OPINION: Is Ketamine an Answer for Chronic Pain? Not Yet!

OPINION: Is Ketamine an Answer for Chronic Pain? Not Yet!

By Rosemary Lee

On the street it’s called Special K.
It’s a horse tranquilizer in veterinary medicine.
It’s a money maker for chronic pain.

Rosemary Lee

Rosemary Lee

I get it. Sometimes the pain gets too much and we’re at the end of our rope. We want to reach for something, anything that can promise relief from the pain. We just need to be careful that we are not reaching for something that can do more harm than good.

Ketamine infusion therapy is big business in the chronic pain world. A single infusion can cost $2000 a treatment and, believe me, the recommended course is definitely NOT  a single treatment.

Ketamine is used to produce a loss of conscienceness. It’s used as a general anesthetic but because of the hallucinations that it can cause it’s not the primary choice. It is used by compounding pharmacies as a cream with lidocaine and ketoprophan as a topical pain reliever.

This drug is no joke.

It increases your heart rate and blood pressure. It can cause hallucinations, dizziness, nausea, blurred vision, nightmares, memory problems and if used long term liver abnormalities. It induces a state of disassociative anesthesia.

Scary.

Years ago a study was done with 34 Fibromyalgia patients. They got a low dose Ketamine infusion followed by a dextromethorphan treatment. 19 responded to neither drug, 10 were favorable to both, 3 were helped by the ketamine but not the dextromathorphan  and 2 were helped by the dextromethorphan but not the ketamine. Link to study

There are sites offering Ketamine therapy. Everything about Ketamine states you should be monitored closely due to adverse effects but there are places giving you this therapy on an outpatient basis. Now they do tell you to stay with someone so if you have any ill effects they can get you to a doctor. Gee, that’s comforting. I may have someone watching me who hasn’t got a medical license and they are the ones to watch for adverse effects?  They also tell you that it may not work and this is a totally elective therapy.

It gets even better. There is a Ketamine Coma Therapy being offered in other countries. It is given in extremely high doses so that a coma is induced. This, obviously, is not approved by the FDA.

Back to the infusions……they tell you that if you want it YOU NEED TO SATISFY YOURSELF by the research YOU DO through search engines. In other words, we just give it to you and if there’s a problem you should have done better research. To me, that borders on negligence. We need qualified people that will tell us the realities of medicine and what it can do. We shouldn’t be the ones doing the search and then telling the doctor it’s ok.

It also tells you tough noogies because you may elect to proceed knowing it may have no benefit. They also tell you the greater number of infusions you have the greater the benefit.

At 2 grand a pop that sounds like double speak to me.

Just keep paying and pray it helps.

I’m not saying it may not help some people. It might.

Everything in me shouts NO.

Everything I read about this drug screams “dangerous in the wrong hands.”

It’s a street drug that packs a wallop.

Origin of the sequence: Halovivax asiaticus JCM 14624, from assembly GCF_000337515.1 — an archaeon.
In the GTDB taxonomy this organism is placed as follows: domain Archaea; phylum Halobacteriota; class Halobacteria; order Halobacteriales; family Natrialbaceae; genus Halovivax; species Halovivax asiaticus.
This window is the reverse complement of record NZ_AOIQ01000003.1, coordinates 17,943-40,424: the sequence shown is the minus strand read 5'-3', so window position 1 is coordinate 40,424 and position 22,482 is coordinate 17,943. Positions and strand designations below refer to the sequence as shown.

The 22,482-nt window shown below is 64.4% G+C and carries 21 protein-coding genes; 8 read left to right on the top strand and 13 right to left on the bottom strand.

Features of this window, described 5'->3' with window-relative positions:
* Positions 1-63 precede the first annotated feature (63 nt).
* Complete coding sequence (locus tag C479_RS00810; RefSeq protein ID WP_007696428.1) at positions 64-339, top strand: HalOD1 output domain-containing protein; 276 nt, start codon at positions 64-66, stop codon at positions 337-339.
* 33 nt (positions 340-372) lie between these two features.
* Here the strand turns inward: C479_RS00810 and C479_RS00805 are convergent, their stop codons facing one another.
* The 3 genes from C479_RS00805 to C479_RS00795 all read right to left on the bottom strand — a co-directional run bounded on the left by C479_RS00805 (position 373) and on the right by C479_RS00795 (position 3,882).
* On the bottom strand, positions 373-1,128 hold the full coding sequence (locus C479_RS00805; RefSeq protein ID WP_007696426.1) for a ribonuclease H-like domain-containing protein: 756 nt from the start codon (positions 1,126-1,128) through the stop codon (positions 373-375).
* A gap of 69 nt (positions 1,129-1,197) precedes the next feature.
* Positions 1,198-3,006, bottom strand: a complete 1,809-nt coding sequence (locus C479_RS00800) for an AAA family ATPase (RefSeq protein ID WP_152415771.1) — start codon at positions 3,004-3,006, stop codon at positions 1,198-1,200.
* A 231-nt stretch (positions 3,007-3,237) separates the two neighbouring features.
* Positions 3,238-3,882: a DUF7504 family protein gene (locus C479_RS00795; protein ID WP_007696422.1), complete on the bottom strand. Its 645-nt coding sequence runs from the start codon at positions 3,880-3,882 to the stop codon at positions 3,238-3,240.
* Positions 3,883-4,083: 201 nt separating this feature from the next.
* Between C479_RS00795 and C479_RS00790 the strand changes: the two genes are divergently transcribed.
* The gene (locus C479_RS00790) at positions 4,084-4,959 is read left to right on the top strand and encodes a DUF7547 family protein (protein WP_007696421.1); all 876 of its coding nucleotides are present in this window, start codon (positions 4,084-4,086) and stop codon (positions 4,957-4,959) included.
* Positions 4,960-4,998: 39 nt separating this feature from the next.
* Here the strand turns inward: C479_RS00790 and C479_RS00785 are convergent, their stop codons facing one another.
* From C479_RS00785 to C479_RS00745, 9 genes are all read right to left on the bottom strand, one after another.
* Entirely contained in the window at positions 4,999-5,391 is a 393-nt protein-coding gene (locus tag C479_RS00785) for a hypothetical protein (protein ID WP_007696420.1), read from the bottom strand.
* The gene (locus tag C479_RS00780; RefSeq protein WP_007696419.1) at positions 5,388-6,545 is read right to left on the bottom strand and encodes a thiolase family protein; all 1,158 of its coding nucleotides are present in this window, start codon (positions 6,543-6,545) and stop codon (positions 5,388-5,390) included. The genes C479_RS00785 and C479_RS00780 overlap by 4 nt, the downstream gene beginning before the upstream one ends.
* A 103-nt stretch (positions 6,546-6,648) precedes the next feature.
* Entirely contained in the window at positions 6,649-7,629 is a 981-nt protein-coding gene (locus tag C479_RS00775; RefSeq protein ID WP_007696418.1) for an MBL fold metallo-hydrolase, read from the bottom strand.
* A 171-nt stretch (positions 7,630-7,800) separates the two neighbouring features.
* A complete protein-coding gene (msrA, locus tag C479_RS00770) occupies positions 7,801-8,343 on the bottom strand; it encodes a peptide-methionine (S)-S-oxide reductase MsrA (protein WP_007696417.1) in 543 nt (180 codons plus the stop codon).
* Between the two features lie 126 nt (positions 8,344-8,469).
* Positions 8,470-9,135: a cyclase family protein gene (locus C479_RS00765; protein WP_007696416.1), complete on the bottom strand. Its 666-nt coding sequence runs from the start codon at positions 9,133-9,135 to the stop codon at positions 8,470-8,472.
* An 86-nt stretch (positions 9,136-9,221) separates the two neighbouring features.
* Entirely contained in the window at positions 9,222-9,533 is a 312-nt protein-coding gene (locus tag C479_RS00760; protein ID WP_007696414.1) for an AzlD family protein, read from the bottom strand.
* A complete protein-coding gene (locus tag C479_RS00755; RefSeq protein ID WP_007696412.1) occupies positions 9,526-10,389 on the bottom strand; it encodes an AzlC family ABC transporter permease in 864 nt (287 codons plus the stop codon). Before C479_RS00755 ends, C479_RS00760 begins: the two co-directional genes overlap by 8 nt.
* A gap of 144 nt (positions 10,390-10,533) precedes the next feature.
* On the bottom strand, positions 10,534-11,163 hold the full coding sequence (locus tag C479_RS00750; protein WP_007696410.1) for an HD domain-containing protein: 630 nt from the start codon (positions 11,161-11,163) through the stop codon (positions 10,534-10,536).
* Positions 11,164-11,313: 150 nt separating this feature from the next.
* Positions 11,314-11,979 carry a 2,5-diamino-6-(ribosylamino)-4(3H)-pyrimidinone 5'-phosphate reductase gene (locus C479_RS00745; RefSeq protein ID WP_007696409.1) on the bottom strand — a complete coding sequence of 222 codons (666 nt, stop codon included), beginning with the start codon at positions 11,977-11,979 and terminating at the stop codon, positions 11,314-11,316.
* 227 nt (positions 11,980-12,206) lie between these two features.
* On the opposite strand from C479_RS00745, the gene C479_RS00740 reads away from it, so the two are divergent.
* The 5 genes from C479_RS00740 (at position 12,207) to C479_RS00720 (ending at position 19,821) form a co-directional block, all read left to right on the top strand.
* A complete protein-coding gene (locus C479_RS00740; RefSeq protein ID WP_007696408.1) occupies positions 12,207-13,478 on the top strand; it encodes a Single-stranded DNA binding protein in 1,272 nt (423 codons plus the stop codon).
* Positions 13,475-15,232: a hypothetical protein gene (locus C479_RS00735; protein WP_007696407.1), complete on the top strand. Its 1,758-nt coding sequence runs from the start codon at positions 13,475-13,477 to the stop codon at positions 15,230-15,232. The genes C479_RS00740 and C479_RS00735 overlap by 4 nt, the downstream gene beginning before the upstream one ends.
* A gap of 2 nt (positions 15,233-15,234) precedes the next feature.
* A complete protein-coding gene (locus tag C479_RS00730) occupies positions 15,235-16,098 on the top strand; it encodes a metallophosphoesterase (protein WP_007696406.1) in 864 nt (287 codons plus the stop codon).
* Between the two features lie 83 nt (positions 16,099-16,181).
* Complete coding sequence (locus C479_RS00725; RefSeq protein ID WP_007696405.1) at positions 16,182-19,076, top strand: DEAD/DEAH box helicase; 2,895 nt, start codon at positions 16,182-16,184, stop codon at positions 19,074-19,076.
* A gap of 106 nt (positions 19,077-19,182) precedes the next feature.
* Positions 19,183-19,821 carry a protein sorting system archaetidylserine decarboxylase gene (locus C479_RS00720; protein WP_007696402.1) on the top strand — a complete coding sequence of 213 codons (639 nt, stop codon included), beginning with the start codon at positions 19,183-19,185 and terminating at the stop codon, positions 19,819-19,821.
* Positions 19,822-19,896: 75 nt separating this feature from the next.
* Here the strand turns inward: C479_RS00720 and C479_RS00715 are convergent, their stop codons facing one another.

It can kill you.

Please be very careful if you are going through with this therapy.

You need to be watched carefully.

Personally?

I wouldn’t do it.

I think it needs more study.

Rosemary Lee suffers from fibromyalgia and blogs on her experiences at http://rosemaryl.blogspot.com/. She is a frequent contributor to the National Pain Report.

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Authored by: Rosemary Lee

There are 36 comments for this article
  1. Al Winston at 5:37 am

    For centuries and even today, astrology is used. Utterly nonscientific and proven to be bogus, it is still in use and believed (e.g. Nancy Reagan). Medical science has the same situation in many cases, ketamine infusions included. CRPS, like all CNS conditions, is as much a curable condition as multiple sclerosis and ALS. Hence, all kinds of treatments will be proposed, much like incurable cancer conditions (remember peach pits and Steve McQueen?). The data on ketamine infusions is terrible, yet in desperation (both to try and help extreme cases and unfortunately in most cases to line their pockets) doctors offer ketamine infusions to CRPS patients. A lot. Repeatedly. It’s not a cure except in terms of getting $$ or in assuaging the conscience of a doc wanting to ‘try everything’ for a desperate patient in agony. I remember when IV infusions of lidocaine were done the same way (no help). And let’s not forget about how from the 1980’s to 2010 how much industry and patients pushed for chronic opioids to treat all kinds of chronic pain . . . that didn’t work out so well either. Ketamine is a good drug for acute pain. But for chronic pain, it’s no more effective than running a remifentanil infusion. No drug will ‘rewire’ the CNS, although as with all biologic systems, there will be the exceptional case . . . kind of like the one lottery winner who drives the many millions to buy tickets despite almost zero chance of winning (well, as likely as being struck by lighting daily for 2 weeks). A good example: stellate ganglion blocks were proposed for PTSD based on many, many case reports. The moment a proper randomized double blind study is done on sufficient numbers of patients, it’s found to be a placebo effect. Caveat emptor.